Faculty, Students Protest at MU President’s House
They demand Mike Lovell reconsider reopening the university.
On Sunday afternoon, around thirty Marquette University alumni, faculty and students chanted in front of university president Michael Lovell’s house in Fox Point. The protesters oppose the reopening of MU, fearing that this would risk spreading COVID-19 to students and the surrounding community of city residents.
One of the protest’s demands was for Marquette to act as a responsible neighbor to the west side urban community where it is located by revising its plans.
The university starts fall classes at the end of August and has released a recovery plan book online, listing the ways it would prevent the spread of coronavirus. Currently Marquette is on Step 4 of this plan.
Opponents of the reopening say the university has been moving forward without considering the concerns of teachers. “Teachers should be allowed to choose if they’re coming back or not,” said Tyler Reaker, a graduate student. “A lot of teachers that are being forced back into the classroom don’t feel safe with the overall plan.”
“I don’t think that realistically there’s a way to prevent an outbreak on campus,” said Brittany Pladek, an assistant professor in English at Marquette. “I think the safe and ethical option is to go fully online. I also think the university has an obligation to reach out to its community, especially the most vulnerable members of that community who will be hurt the most by this.”
“Marquette is in an area of the city that has a lot of poor people in it, a lot of people who can’t choose whether or not they’re working in areas around campus,” she said, “Marquette, by bringing students back to campus, is bringing people from across the nation when one of the ways COVID spreads is by people coming from different places. That’s bringing so many more opportunities for the virus to spread here and that’s going to adversely affect the people who can’t afford to stay home from work.”
Pladek also said that graduate students, non-tenure track faculty and staff workers, who have less security from furloughs and layoffs, should have more consideration under the university budget. “They should have bargaining power when it comes to deciding whether or not they want to risk themselves by working on a reopened campus,” she said.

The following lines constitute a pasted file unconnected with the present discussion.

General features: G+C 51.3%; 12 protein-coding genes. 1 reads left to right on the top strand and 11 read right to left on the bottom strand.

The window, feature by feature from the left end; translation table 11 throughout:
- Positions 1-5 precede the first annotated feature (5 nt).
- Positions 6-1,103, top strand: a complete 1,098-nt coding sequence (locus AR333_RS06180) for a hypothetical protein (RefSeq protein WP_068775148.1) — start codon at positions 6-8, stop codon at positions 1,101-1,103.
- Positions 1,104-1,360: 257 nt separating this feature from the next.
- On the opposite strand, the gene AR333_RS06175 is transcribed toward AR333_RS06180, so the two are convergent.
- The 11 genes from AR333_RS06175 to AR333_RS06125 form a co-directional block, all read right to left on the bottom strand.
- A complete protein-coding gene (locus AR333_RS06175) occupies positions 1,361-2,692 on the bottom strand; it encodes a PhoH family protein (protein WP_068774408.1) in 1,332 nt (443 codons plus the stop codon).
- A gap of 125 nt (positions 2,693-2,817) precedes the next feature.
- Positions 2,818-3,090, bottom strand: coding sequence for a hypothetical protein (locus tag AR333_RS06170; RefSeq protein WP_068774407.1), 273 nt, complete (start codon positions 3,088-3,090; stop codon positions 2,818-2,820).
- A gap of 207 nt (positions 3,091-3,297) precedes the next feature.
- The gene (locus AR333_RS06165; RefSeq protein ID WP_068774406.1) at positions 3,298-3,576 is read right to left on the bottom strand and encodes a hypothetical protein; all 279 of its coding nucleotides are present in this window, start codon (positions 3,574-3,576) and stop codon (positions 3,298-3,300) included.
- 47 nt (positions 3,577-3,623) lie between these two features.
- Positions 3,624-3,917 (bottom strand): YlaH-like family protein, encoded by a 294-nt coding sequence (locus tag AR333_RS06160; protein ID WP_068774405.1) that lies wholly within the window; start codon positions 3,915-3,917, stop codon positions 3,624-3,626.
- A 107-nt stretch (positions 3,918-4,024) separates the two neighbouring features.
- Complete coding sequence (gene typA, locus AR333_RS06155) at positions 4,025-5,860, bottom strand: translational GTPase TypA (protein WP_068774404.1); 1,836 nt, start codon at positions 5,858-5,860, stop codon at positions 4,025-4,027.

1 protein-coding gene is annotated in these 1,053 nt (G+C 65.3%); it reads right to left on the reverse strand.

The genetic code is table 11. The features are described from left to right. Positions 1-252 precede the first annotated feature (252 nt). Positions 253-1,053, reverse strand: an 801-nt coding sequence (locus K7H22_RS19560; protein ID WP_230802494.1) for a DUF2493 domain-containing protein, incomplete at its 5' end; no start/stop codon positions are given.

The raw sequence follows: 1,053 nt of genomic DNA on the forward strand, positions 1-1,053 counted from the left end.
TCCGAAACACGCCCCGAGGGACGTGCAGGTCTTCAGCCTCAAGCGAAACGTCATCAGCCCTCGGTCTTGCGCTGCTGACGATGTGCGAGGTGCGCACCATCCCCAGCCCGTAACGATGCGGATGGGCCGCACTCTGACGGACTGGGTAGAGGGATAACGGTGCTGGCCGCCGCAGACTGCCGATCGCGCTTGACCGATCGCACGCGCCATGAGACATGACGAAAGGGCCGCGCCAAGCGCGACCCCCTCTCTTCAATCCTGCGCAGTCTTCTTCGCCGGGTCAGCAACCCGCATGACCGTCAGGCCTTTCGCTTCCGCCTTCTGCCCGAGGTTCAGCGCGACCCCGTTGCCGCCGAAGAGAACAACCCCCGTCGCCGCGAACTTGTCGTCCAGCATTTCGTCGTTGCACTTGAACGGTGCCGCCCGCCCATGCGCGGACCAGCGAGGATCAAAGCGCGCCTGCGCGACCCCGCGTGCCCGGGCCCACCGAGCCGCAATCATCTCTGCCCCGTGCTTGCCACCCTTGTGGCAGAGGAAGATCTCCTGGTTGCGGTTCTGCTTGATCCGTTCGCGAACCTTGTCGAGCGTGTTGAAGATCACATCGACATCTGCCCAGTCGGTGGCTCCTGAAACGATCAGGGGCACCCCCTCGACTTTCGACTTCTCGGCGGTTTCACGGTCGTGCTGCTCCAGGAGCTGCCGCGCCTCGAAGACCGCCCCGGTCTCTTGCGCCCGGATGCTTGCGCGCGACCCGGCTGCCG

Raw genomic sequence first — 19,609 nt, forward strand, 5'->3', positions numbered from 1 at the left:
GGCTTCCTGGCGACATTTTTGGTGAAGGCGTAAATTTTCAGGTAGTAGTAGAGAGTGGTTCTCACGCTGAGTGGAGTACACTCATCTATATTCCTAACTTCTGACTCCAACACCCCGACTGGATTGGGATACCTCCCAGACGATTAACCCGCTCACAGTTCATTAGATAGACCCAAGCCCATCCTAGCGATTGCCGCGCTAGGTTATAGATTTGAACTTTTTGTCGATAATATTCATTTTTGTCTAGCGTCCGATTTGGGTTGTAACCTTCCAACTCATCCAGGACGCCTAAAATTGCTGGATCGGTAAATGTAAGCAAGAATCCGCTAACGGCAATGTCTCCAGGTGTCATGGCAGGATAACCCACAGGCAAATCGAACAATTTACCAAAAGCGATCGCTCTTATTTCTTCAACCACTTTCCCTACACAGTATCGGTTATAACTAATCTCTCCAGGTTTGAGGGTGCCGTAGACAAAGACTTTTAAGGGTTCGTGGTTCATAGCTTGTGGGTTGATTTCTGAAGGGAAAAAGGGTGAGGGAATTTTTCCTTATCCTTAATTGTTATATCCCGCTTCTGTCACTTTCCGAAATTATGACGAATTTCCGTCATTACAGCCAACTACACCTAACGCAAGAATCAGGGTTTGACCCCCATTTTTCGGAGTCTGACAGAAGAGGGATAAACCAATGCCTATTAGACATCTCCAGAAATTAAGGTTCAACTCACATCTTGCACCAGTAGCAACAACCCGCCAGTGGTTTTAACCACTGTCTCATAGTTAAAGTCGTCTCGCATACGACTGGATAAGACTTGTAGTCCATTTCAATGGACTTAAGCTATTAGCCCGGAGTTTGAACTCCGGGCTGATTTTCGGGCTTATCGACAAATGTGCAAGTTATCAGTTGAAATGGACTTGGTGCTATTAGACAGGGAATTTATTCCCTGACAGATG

After taking turns speaking into a bullhorn at Doctors Park in Bayside, the protest drove in a caravan down to Lovell’s home, which was mostly concealed by tall evergreen trees. Standing at the edge of the driveway and in the ditch across from his house, they chanted, “Health justice is racial justice,” and “Our risk, our choice.”
Protesters took turns sharing their stories with the bullhorn. One student said the partner he lives with was immunocompromised, and that returning to class would risk the person’s life.
A recent graduate described moving back home with parents in Michigan to take online classes over the spring. “I felt like my parents would take care of me if I got sick,” the graduate said. “I knew the school wouldn’t.”
“I’d like to know how many administrators will be back on campus,” the speaker continued. “Will they be in their offices or will they be online, which they know is safer?”
On August 13, Marquette University hosted a virtual town hall meeting, which can be viewed on YouTube. During the town hall, spokespersons for Marquette explained some of the university’s methods to stop the spread of COVID-19 and answered questions asked during the chat.
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